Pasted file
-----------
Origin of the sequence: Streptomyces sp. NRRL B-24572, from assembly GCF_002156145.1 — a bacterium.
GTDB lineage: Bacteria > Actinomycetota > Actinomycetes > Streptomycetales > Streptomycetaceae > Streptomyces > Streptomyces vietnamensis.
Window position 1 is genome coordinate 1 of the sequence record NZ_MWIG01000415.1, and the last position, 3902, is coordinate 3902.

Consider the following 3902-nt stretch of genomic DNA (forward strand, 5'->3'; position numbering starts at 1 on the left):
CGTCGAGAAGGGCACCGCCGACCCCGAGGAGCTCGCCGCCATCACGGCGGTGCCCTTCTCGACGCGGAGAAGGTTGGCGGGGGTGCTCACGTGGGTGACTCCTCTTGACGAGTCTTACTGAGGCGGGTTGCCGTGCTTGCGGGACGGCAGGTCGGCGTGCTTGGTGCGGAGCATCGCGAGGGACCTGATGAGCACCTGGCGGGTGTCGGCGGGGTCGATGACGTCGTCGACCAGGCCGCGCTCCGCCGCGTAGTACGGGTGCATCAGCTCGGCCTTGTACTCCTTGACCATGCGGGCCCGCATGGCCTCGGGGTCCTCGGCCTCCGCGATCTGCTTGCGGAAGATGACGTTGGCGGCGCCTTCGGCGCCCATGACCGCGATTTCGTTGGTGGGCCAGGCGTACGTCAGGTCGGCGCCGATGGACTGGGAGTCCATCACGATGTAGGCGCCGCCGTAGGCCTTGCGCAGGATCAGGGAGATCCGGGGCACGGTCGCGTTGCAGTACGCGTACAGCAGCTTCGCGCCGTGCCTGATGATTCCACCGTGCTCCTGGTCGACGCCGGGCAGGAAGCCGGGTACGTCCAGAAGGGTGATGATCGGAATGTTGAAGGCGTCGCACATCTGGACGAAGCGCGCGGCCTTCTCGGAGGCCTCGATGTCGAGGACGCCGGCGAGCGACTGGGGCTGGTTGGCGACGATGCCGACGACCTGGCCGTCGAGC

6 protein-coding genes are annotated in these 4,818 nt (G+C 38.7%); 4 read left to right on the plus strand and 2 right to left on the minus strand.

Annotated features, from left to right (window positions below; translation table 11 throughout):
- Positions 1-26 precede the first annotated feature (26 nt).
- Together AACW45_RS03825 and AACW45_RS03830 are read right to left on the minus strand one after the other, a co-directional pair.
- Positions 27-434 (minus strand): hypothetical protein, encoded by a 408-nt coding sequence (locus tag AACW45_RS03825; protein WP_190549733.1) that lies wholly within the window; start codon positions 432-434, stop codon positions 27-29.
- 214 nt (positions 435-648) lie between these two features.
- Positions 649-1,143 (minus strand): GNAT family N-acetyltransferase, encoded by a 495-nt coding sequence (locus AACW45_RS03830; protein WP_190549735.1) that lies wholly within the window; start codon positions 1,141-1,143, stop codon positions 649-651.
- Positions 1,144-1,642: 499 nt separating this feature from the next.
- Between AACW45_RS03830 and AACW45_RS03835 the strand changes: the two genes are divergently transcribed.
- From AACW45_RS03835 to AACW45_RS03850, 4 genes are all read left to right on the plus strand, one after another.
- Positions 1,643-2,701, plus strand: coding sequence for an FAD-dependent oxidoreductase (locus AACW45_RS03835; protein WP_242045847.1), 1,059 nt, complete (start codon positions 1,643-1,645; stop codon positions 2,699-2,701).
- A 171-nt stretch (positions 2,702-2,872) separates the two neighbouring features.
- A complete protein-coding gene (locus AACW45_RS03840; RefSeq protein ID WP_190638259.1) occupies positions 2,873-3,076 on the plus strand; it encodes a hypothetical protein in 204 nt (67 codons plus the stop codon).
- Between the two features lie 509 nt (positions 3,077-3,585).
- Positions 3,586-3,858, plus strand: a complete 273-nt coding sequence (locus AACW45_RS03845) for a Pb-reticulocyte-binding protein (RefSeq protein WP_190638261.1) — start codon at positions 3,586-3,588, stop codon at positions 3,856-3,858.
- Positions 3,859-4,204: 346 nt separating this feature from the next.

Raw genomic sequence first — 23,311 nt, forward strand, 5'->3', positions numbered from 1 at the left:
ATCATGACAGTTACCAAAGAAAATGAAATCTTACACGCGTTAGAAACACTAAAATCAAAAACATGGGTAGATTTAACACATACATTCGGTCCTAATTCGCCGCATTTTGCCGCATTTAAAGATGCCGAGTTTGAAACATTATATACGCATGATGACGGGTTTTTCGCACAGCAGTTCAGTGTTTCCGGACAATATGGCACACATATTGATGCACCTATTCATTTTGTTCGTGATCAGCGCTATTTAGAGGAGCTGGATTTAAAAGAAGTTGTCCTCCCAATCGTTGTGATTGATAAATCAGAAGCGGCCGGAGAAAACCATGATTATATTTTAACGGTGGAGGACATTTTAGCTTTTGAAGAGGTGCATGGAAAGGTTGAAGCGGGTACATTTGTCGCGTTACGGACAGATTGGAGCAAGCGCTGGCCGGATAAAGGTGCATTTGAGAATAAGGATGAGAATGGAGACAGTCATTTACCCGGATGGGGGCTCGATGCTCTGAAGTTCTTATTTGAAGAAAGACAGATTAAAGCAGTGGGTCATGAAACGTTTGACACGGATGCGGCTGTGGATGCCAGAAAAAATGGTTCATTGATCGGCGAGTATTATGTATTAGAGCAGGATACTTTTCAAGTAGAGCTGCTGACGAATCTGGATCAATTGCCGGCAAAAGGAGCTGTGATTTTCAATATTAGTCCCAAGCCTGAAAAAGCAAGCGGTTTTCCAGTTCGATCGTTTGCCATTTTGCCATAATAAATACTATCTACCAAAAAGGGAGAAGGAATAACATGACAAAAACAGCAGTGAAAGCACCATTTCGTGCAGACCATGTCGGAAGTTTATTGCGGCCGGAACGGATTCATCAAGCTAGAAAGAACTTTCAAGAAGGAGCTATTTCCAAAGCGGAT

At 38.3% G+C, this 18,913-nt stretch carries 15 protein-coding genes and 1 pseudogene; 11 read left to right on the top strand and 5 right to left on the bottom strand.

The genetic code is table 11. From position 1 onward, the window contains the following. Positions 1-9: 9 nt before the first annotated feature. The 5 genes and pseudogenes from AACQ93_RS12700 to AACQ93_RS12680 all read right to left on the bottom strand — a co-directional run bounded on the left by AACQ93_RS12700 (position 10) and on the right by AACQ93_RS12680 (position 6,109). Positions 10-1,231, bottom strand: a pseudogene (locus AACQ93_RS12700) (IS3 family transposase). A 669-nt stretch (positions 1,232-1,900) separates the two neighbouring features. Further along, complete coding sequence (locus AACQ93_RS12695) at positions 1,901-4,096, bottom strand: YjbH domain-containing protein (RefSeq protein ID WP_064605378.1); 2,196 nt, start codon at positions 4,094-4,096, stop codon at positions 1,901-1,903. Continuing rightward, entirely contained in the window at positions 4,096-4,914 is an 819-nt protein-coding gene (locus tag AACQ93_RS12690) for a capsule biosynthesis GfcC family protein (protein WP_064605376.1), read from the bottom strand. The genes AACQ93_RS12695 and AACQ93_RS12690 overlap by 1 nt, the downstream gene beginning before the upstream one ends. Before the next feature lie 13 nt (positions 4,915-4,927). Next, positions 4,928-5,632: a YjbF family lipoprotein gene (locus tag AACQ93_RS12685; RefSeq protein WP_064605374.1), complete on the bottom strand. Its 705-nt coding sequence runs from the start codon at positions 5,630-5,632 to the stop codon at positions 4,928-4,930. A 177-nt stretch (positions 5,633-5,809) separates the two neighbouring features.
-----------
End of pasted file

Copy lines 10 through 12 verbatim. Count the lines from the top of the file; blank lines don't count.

- Positions 27-434 (minus strand): hypothetical protein, encoded by a 408-nt coding sequence (locus tag AACW45_RS03825; protein WP_190549733.1) that lies wholly within the window; start codon positions 432-434, stop codon positions 27-29.
- 214 nt (positions 435-648) lie between these two features.
- Positions 649-1,143 (minus strand): GNAT family N-acetyltransferase, encoded by a 495-nt coding sequence (locus AACW45_RS03830; protein WP_190549735.1) that lies wholly within the window; start codon positions 1,141-1,143, stop codon positions 649-651.